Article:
A Heritage Barn Story

Kevin Durkin

In the fall of 1609, English explorer Henry Hudson sailed up the river that would later bear his name. He was in search of a westward passage to Asia, but as the water sweetened and became less salty, it became clear to them that this was not the passage they were seeking. It was fine land though, and he claimed it for his patrons, The Dutch West India Company.

In 1624, the Dutch returned to the valley and began two settlements, one at the mouth of the river, which they called New Amsterdam, and the other at the furthest north reach that Hudson sailed to, which they called Fort Orange.


Not only did these settlers find a rich and fertile land, they found forests with enormous trees of hard, dense, tight ringed wood that had never felt the bite of the iron axe. And not only did these giants of the forest serve them well in their own buildings, but their lumber was prized in European countries that had long been settled and deforested.

To tame this wilderness and fell these trees was a challenge that at times proved fatal to these inexperienced settlers. David Demarest, the first settler to cross the Hudson from New Amsterdam into what is now Northern New Jersey was tragically killed when felling one of these massive trees for his family’s new home.

But the challenge proved rewarding despite the dangers. Felling and hand hewing timbers from this virgin forest, the first settlers built barns and homes unlike any they were able to build in Europe. Instead of piecing short timbers together, they could hew straight beams forty, fifty and even seventy feet long.

Not long after these first Dutch settlers arrived, the political wars of Europe spilled over to the New World and in 1664 the Dutch were forced to cede their colony to the English as a spoil of the Thirty Years War that had been fought on the European continent. The result being that the Dutch settlements of New Amsterdam and Fort Orange were renamed proper English names: New York and Albany.

Joseph Brandt

The English also recognized not only the beauty of their new colony, but also the natural riches, especially the trees, of which they had a particular need. The Royal Navy was in desperate need of not only timbers for their ships, but also of Naval Stores such as varnish, tar, pitch and turpentine. They hoped these resources could be gotten from the massive Eastern White pine trees of the region. To help accomplish this, the English turned to their allies, the Germans, who provided 5000 settlers from the Palatine region and sent them over to the New World in 1710. The experiment would soon fail however, when the English realized that the Eastern White Pines did not produce a sap satisfactory for making naval stores, at which time they released the Palatine Germans to settle in the colony wherever they could. They pushed westward up the Mohawk River where they came to yet another river, which they named the Schoharie. It too was a fertile valley surrounded by high mountains.

It was here that Hartman Winedecker brought his family and built his home in 1713. Though he brought with him the customs of Germany, he chose to build his barn like those of the Dutch settlers in the region. Unlike the English barns, the architectural style of these barns dated back to the eleventh century.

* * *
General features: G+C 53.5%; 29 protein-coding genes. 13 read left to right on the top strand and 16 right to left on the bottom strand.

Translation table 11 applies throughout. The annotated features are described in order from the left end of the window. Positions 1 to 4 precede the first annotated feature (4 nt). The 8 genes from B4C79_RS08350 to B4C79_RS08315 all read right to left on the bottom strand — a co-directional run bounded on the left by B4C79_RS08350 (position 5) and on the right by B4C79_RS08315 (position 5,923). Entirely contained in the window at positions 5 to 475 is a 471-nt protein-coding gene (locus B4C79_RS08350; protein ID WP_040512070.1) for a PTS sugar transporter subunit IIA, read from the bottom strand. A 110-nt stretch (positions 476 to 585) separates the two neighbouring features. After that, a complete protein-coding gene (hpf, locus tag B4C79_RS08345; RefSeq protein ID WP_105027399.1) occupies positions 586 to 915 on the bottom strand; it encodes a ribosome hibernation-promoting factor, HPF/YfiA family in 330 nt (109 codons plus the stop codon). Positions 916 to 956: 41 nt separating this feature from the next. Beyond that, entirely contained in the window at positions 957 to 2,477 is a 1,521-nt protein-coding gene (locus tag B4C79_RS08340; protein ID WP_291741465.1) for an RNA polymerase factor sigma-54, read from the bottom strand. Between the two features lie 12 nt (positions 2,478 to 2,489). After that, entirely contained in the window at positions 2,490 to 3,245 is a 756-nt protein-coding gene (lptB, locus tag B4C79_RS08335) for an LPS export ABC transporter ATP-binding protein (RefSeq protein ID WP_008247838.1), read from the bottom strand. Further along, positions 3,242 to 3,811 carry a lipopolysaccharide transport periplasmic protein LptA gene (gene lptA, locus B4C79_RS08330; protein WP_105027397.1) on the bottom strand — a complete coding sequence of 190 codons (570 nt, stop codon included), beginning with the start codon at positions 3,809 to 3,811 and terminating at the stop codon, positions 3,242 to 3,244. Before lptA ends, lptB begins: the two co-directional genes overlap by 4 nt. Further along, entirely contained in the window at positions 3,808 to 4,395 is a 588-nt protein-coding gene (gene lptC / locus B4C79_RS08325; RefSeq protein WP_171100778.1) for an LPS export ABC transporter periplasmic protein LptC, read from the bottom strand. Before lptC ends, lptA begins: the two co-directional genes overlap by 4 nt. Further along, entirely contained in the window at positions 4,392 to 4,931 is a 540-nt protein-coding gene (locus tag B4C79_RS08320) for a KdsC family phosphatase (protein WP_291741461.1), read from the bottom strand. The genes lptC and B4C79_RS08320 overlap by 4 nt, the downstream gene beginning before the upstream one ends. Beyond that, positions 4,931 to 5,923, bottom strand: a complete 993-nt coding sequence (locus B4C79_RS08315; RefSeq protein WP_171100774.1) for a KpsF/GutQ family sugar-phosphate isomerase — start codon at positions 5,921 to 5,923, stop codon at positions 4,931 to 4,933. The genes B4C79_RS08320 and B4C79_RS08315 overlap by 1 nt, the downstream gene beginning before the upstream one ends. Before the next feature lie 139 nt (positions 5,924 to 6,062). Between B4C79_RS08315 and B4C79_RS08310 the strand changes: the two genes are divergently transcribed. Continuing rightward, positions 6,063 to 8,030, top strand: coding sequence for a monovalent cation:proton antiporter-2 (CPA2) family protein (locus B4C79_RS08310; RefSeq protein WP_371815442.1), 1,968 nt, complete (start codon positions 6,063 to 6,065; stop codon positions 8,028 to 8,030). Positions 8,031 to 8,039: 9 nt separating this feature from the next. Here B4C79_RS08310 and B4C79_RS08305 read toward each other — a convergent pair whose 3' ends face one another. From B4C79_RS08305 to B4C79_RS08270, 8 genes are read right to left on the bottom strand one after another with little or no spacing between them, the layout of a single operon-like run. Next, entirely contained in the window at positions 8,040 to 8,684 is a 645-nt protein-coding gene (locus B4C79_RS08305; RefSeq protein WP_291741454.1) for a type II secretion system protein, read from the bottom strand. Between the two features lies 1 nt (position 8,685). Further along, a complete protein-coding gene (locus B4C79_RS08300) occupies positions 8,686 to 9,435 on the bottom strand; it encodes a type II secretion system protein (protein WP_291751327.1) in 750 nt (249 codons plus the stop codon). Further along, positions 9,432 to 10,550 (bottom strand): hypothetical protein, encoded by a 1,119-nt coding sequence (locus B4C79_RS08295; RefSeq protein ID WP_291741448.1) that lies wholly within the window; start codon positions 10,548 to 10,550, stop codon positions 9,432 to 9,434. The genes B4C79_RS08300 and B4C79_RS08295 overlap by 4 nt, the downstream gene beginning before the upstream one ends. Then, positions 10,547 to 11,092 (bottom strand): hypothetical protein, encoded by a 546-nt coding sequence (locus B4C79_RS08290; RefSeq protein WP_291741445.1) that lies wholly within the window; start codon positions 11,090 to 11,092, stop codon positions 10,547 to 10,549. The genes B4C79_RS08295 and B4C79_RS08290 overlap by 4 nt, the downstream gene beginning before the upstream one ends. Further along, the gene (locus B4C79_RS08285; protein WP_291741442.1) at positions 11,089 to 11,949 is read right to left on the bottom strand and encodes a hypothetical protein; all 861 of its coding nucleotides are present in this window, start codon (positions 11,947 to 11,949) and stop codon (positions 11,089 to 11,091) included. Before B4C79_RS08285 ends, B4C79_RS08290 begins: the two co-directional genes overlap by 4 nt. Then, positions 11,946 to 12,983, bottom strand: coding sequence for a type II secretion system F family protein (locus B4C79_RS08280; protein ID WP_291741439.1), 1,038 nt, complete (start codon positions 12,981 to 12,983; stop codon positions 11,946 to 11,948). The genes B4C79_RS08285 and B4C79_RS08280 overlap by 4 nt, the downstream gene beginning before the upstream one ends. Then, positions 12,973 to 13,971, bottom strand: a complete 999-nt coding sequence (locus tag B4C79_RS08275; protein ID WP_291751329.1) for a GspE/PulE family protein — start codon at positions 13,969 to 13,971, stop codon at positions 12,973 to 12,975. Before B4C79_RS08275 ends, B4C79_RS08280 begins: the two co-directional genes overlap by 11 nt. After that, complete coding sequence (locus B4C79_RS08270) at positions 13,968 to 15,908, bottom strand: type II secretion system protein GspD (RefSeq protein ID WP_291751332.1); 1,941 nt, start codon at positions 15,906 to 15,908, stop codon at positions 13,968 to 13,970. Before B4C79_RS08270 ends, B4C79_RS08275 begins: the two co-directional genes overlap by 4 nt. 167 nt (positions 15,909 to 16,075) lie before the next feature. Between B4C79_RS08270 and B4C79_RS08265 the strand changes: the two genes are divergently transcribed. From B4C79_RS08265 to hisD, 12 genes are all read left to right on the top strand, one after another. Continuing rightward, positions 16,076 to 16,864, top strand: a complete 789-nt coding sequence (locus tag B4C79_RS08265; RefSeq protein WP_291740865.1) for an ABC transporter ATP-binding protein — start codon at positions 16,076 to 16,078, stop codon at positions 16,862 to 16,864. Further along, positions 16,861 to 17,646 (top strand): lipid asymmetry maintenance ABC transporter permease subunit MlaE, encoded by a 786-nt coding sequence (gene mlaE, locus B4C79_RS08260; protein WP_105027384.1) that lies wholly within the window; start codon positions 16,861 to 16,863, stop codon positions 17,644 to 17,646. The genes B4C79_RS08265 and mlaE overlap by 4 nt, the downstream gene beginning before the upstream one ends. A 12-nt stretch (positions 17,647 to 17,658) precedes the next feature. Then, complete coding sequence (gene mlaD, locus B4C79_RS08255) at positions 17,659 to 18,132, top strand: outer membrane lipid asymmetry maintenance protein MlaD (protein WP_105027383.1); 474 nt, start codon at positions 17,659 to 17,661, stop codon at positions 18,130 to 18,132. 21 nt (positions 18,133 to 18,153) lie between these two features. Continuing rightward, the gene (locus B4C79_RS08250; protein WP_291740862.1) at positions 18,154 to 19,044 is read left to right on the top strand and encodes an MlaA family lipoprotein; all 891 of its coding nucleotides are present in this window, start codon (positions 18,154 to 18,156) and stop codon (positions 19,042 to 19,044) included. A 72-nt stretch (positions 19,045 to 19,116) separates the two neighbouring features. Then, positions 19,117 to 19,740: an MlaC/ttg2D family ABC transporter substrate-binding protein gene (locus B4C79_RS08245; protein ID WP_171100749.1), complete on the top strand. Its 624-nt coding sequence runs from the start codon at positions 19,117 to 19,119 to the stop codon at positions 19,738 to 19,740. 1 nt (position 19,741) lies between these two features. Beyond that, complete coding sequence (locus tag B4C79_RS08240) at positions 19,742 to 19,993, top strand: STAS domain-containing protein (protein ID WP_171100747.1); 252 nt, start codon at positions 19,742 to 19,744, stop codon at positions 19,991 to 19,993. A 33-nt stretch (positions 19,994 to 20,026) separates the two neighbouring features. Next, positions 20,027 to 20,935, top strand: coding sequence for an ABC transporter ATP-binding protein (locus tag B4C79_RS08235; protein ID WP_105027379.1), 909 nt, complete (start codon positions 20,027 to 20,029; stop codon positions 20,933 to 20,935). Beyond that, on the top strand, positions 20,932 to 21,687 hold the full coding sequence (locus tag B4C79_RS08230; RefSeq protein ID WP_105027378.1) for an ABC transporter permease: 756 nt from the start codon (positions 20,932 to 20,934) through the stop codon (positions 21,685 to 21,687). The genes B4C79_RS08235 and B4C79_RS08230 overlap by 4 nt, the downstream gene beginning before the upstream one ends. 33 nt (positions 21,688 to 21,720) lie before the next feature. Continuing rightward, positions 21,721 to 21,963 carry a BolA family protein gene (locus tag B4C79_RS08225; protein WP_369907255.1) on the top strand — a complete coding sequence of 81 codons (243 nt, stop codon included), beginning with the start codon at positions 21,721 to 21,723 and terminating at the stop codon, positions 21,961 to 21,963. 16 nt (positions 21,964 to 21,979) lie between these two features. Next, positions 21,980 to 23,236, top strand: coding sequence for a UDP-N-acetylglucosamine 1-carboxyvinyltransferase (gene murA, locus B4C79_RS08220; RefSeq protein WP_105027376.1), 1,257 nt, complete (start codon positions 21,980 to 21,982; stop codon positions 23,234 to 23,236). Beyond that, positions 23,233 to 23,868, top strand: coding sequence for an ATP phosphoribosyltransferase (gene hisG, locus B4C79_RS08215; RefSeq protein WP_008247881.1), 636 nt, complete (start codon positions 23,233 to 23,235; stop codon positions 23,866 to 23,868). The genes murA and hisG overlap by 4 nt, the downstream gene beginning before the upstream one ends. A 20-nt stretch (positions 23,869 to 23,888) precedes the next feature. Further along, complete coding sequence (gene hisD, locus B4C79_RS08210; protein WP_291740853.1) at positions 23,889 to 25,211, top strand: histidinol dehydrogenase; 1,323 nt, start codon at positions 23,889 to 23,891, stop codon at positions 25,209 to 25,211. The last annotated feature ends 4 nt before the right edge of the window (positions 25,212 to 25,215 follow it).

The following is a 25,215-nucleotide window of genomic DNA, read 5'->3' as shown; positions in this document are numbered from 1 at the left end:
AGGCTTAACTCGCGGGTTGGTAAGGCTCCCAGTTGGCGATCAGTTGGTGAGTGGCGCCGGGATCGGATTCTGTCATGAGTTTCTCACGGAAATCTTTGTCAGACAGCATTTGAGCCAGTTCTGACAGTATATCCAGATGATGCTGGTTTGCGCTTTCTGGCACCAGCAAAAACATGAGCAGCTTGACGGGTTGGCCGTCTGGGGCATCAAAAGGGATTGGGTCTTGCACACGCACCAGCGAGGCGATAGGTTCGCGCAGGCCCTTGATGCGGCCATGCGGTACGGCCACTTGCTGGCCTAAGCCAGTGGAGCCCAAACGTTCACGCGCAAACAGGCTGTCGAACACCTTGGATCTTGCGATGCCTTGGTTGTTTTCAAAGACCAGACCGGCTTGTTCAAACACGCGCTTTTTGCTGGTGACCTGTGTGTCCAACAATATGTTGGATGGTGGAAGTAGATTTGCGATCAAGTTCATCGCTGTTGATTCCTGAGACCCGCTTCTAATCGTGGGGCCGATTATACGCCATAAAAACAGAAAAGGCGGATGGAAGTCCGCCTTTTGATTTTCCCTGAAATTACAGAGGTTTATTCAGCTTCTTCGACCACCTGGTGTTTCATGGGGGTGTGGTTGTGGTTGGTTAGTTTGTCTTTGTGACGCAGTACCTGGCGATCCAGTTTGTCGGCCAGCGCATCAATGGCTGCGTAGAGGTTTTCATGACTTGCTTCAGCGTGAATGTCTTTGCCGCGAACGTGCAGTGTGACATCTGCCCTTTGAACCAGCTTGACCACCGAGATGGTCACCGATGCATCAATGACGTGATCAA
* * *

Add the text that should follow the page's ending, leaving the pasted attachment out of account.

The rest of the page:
All was well for the Winedeckers for their first fifty years on the frontier. This new land was good to them, and their massive-framed barn held all that the family needed, including abundant wheat harvests…

that is until another political dispute broke out, this time between the English and their colonists in America. Soon a full-blown Revolution was raging in the thirteen English colonies and the wheat of the Schoharie Valley was a valuable asset to the American troops under General George Washington.

Then in October of 1780, just when the harvest had been gathered into the barns, the British and Indian allies under the notorious Indian leader Joseph Brandt struck the Schoharie Valley.

These raiders spared nothing in their attempt to cut off the grain supply to Washington’s continental army. Six hundred homes, barns and outbuildings fell to their torches…except the barn of Hartman Winedecker’s. Somehow it was overlooked or bypassed. 
It would not only survive the American Revolution, but it would see the Revolutionary soldiers it sheltered live on to found a new nation. The Valley grew as new settlers came and Indian raids ceased. The opening of the Erie Canal in the 1820′s would transport grain stored in Winedeckers nearby barn as well as hundreds of thousands of pioneers heading westward via the Canal to the Great Lakes of the Midwest.

Civil War with its Southern brothers sundered the nation, followed over the next nearly century and half by seven more foreign conflicts.

Ultimately it saw use for another two centuries after the American Revolution until another Revolution finally caught up with it: The Industrial Revolution. In the 1970’s it fell victim to new mechanized improvements in agriculture, and its subsequent years of obsolescence neglect were more wearing on it than two and a half centuries of daily use.

By the year 2007, it was in need of a new lease on life. And that is when Heritage Restorations arrived to carefully dismantle and restore it to its original glory. Now this survivor of centuries and wars lives on, appreciated everyday by its new owners for its simply hand-crafted beauty and incredible history.